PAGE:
Maxspeak on financing the war on terror. Come on warbloggers, let's see you have a go at the titans of international banking. Speaking of warbloggers, I'm not happy about the name: it seems like an attempt to monopolize the discussion of the war. But I get to talk about war(s) too. I'm not a peaceblogger, either, though I have been writing recently about peace. The NY Times offers some thoughts on the blossoming of warblogging in recent months & the reaction of the old-guard tech bloggers who invented & developed the technology. I'm neither a tech blogger nor a warblogger; both modes are foreign to me. I'm an idea blogger or an academic blogger, I suppose. A happy member of U Blog, an institution where I know some of my colleagues better than others & some not at all. I can't & wouldn't need to identify the politics of my fellow-faculty members, but I'd guess that as a group & on average, we do not identify with the great reactionary wave of warbloggers who see the web as a place where they can respond to the liberal media. And what goes for U Blog goes, too, for most of the other weblogs I read regularly. Most of the weblogs I read fall into the category of idea blogs, though I happily consult the techies when I want to know more about the tools I'm learning to use. Short version: I am a writer & a reader; I find the evolving medium of weblogs suits me, as both writer & reader.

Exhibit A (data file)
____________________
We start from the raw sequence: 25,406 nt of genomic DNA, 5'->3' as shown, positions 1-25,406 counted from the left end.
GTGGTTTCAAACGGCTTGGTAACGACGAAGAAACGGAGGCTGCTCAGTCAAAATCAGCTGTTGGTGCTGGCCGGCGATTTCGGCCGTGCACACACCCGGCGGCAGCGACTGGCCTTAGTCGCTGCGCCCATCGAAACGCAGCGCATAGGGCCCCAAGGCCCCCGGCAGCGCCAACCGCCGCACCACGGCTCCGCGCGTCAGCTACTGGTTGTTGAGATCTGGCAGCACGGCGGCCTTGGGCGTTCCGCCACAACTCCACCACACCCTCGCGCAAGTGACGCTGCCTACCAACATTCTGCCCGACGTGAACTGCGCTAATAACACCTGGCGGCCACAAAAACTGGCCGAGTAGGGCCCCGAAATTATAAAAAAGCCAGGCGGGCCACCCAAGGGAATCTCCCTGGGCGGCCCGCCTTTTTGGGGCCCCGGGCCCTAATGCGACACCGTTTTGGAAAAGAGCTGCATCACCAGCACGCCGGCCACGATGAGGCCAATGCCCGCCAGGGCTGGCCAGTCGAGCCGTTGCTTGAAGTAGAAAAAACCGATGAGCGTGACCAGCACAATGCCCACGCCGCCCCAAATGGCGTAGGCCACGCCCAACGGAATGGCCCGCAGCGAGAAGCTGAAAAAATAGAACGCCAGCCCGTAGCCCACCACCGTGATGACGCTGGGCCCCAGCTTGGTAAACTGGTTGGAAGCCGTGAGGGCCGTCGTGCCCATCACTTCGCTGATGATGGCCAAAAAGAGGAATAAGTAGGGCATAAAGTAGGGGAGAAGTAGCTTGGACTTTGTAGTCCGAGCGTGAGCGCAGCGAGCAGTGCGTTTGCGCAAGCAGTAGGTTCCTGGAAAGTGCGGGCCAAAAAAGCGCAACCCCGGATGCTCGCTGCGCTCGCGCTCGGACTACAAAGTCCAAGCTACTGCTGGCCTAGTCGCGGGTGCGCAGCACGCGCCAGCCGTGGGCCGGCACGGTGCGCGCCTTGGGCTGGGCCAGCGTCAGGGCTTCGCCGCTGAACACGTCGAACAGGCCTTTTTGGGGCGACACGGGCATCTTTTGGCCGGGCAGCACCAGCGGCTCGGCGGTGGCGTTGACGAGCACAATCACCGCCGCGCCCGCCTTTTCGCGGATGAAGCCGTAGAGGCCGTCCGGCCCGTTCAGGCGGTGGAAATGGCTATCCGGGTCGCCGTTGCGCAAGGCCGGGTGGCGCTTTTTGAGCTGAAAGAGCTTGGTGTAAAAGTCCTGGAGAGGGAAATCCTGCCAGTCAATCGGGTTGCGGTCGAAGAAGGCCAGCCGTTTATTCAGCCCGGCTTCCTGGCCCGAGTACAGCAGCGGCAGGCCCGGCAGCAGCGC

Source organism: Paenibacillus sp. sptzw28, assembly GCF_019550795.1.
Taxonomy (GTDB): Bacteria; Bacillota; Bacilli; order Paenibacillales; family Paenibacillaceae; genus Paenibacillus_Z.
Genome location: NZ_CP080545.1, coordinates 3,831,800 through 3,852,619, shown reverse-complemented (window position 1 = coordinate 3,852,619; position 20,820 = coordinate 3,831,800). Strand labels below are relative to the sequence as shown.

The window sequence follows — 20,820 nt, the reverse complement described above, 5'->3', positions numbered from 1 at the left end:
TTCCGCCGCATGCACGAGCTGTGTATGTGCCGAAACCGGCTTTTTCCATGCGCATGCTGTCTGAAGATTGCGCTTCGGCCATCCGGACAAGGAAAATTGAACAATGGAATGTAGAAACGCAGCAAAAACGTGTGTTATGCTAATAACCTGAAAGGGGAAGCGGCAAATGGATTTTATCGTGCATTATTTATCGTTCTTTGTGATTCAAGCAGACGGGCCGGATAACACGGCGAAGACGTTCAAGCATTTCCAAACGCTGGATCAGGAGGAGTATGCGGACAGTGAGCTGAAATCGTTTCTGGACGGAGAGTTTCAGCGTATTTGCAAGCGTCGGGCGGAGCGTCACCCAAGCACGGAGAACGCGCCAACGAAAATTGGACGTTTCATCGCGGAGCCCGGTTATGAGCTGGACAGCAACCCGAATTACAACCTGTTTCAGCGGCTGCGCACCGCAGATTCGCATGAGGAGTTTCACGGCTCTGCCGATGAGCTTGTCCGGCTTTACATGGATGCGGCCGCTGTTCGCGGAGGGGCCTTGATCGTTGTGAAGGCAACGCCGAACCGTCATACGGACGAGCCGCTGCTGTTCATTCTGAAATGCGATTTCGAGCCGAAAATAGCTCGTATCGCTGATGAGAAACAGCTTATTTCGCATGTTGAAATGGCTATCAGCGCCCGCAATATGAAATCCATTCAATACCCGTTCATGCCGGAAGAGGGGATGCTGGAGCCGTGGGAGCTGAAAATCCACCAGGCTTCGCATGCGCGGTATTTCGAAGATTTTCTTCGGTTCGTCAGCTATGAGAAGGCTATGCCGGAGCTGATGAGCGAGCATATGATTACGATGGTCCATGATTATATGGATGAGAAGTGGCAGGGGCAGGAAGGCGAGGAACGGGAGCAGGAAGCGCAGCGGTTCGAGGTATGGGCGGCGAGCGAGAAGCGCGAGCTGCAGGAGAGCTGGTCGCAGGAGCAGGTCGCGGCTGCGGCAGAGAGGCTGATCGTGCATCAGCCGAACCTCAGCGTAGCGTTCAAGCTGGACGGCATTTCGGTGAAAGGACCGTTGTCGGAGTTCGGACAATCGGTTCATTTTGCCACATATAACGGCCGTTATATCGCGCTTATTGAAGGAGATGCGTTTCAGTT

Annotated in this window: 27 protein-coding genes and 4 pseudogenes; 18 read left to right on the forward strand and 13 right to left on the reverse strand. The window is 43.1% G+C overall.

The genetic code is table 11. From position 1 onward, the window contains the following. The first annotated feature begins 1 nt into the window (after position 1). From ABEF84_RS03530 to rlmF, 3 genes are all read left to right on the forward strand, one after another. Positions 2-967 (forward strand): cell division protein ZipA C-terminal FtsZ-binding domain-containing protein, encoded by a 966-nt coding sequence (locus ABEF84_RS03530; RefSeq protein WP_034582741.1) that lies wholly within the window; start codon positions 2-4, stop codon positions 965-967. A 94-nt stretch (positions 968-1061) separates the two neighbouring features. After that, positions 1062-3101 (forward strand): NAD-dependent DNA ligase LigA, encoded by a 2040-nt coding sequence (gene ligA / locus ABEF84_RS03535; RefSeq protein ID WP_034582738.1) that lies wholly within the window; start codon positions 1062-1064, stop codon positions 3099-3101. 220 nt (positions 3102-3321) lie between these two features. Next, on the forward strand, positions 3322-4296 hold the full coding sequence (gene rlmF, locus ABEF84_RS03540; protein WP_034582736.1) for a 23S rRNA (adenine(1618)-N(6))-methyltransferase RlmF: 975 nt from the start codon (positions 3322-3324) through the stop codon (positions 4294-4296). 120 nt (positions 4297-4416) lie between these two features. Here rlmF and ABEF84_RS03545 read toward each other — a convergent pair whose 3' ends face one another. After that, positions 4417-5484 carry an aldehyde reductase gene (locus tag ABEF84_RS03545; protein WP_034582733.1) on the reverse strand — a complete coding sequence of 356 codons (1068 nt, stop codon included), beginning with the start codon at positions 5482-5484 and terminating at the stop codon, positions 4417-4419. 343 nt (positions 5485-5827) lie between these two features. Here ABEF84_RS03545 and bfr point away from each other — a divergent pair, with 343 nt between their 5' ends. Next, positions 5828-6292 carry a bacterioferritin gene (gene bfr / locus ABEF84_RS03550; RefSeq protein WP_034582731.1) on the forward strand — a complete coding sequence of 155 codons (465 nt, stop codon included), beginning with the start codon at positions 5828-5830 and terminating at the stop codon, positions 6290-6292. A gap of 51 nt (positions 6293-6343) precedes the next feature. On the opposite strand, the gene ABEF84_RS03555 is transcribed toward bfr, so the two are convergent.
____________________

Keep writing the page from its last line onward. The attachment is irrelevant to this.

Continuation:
In any case, the technology has given me a powerful new medium to use as I see fit. I'm always slightly amused when people get on a soapbox & say what blogging really is. What blogging is is a publishing tool. As with older technologies like books for instance, what you can put in a blog is pretty much an open field. Which is not to say that print technology did not affect writing--quite the opposite--or that blogging has not / will not affect the form of the writing bloggers produce. Blogging is dialogic, for one thing. One interesting development, in fact, is the way blogs seem to encourage a certain level of seriousness & often civility. Civility even in disagreement. (This may seem like a surprising observation to some, but I spent a good deal of time participating in email listserves--mostly about poetry--before turning the the blog. The blog is public in a way that a listserve is not. Public is the key.) This is new & comes I think from the reciprocal, dialogic nature of blogging that is fostered by the ability to link. Bakhtin saw the novel in dialogic terms. Will there be a new novel-like form emerging in the blogosphere? One can hope so.